A glance at the lineup for the ongoing season and the just-announced 1996-97 season suggests that Mittelman has also responded to accusations of lightweight programming. Along with serious work such as Death of a Salesman and Death Defying Acts, Samuel Beckett's absurdist classic Waiting for Godot opens on March 12, marking the 40th anniversary of its U.S. debut at the Playhouse in January 1956. And next season's offerings include Albee's 1962 masterpiece Who's Afraid of Virginia Woolf? and Jean Cocteau's Les Parents Terribles A or Indiscretions, as it was retitled for American audiences when it played New York last year, where it garnered nine Tony Award nominations. Cocteau's farce chronicles the exploits of a family that cares little about personal or sexual boundaries.
"What has created the most positive reactions," Mittelman speculates, "has been the insertion of some of the more recognizable titles that you would call part of the classic genre, whether it be Godot or Salesman or Virginia Woolf." He claims that he avoided programming such works at first for a good reason: "I kind of shied away from [the classics] when I got down here, because my predecessor Jose Ferrer had been excoriated for doing that. If people look really carefully, they'll see that what they say was so lighthearted wasn't. I think people have exaggerated some of the very lighter pieces and tried to paint a picture that that's all that was going on here. If you read the seasons to me, they've always had a balance to them that represented quality theater and a range for an audience." (It's hard to resist such a leading suggestion. A perusal, as suggested by Mittleman, of the Playhouse's last five seasons indeed points up provocative productions like John Guare's House of Blue Leaves and David Mamet's Oleanna. But they are outnumbered by easy-listening selections such as Luis Rego's I Love My Wife, starring Desi Arnaz, Jr.; Buz Dohan and Bruce Vilanch's Too Short to Be a Rockette, starring Pia Zadora; and Barry Creyton's Double Act, with James B. Sikking of Hill Street Blues fame.)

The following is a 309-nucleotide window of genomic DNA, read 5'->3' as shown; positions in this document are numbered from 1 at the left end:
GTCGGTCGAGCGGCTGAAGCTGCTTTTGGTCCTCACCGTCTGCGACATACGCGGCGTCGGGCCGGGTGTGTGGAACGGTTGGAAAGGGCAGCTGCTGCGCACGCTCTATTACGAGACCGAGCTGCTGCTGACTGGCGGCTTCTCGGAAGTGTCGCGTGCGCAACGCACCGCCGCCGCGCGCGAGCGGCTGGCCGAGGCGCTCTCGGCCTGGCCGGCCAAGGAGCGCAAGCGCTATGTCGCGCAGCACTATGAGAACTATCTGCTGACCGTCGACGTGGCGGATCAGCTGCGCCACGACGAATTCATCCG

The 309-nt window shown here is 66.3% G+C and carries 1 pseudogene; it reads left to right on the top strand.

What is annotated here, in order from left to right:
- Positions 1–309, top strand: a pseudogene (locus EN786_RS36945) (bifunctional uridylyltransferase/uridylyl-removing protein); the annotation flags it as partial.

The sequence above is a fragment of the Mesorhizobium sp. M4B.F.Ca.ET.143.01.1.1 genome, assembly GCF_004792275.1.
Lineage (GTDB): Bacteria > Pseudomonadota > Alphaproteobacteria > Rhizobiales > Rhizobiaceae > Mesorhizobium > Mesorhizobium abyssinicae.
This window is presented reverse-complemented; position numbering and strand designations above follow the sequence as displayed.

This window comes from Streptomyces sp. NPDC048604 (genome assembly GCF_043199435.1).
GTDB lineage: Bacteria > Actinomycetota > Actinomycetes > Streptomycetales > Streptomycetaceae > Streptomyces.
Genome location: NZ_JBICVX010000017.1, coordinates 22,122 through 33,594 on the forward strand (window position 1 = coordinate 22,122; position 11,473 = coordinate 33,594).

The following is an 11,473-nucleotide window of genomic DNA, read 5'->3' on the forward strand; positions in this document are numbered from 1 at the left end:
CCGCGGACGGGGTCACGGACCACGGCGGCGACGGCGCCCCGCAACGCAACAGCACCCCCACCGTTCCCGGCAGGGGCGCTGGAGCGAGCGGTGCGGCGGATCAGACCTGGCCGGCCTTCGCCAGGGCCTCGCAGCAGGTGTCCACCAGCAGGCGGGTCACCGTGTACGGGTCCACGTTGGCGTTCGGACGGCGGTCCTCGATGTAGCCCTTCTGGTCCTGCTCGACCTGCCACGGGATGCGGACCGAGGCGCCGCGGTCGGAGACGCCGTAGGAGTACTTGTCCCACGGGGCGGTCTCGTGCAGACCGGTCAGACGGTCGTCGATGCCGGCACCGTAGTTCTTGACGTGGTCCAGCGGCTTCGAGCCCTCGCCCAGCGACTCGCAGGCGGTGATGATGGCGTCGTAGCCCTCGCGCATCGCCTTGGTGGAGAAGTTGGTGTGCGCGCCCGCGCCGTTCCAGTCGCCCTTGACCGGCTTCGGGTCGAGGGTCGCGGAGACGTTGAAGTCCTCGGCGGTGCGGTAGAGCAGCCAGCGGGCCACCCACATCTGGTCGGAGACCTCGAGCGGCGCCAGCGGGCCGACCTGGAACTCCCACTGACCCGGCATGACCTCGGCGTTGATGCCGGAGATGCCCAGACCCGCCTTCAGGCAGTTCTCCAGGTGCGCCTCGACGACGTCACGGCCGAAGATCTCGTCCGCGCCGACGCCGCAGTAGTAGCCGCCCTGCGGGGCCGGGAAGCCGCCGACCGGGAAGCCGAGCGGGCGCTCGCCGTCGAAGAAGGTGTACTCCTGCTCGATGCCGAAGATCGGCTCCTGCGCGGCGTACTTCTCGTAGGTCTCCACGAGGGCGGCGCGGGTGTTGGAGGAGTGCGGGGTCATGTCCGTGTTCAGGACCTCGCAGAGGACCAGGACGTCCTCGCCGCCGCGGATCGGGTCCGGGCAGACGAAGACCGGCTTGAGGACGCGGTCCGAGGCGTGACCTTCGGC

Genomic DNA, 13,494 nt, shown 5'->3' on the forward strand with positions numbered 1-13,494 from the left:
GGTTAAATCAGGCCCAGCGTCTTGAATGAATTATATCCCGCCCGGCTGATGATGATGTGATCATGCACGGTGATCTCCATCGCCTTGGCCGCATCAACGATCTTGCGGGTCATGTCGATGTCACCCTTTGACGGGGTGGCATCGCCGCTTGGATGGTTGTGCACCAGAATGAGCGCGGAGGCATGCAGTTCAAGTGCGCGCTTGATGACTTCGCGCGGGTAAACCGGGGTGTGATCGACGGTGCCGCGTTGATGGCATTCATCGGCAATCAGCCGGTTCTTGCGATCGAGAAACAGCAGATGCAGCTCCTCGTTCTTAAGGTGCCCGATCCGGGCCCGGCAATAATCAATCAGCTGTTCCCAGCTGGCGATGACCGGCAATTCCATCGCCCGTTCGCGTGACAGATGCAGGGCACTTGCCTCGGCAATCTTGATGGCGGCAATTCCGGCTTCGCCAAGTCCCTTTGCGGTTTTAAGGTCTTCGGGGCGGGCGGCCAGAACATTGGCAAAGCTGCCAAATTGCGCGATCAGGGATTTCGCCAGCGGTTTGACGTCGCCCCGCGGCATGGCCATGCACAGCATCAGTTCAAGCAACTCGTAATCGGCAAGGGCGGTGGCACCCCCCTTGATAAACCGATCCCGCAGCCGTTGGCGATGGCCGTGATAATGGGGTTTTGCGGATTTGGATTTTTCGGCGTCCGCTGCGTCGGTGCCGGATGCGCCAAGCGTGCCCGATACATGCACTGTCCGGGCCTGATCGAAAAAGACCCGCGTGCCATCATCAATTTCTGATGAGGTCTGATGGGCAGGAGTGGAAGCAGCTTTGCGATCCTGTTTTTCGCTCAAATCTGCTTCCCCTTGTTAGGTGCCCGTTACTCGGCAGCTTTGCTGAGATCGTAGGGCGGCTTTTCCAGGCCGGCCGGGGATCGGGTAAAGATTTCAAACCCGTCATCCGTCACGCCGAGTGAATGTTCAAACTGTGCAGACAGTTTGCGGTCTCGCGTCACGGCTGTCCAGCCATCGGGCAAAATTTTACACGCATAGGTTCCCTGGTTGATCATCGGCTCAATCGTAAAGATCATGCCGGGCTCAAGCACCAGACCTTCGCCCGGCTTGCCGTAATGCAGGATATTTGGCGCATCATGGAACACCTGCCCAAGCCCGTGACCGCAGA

In truth, great theater has a track record of not putting people in the Playhouse's seats. "Regardless of the [critical] success of Salesman," Mittelman notes, "it still only sold about 40 percent of the number of tickets as [last year's] Bermuda Avenue Triangle. So despite the greatest reviews known to man plus Hal Holbrook plus TV, radio, posters, and a four-week run, it still did not sell out."
Mittelman attributes this state of affairs to the appeal of television stars such as Bea Arthur, who headlined Triangle; the public loves seeing such celebrities up close and personal. Besides, he adds, Triangle "had the patina of 'You'll have a good time.' Salesman and any of these serious works challenge an audience to make a commitment. And when you have people who unfortunately have not had drama as a part of their required studies in grammar school and high school and college, and have not had the theatergoing habit, it's an extra difficult task for them to actually go to the theater. I want to get them into the theater on their way to South Beach or on their way to the clubs in Coconut Grove."
In the meantime: Cher or Madonna, if you read this, give Mittleman a call.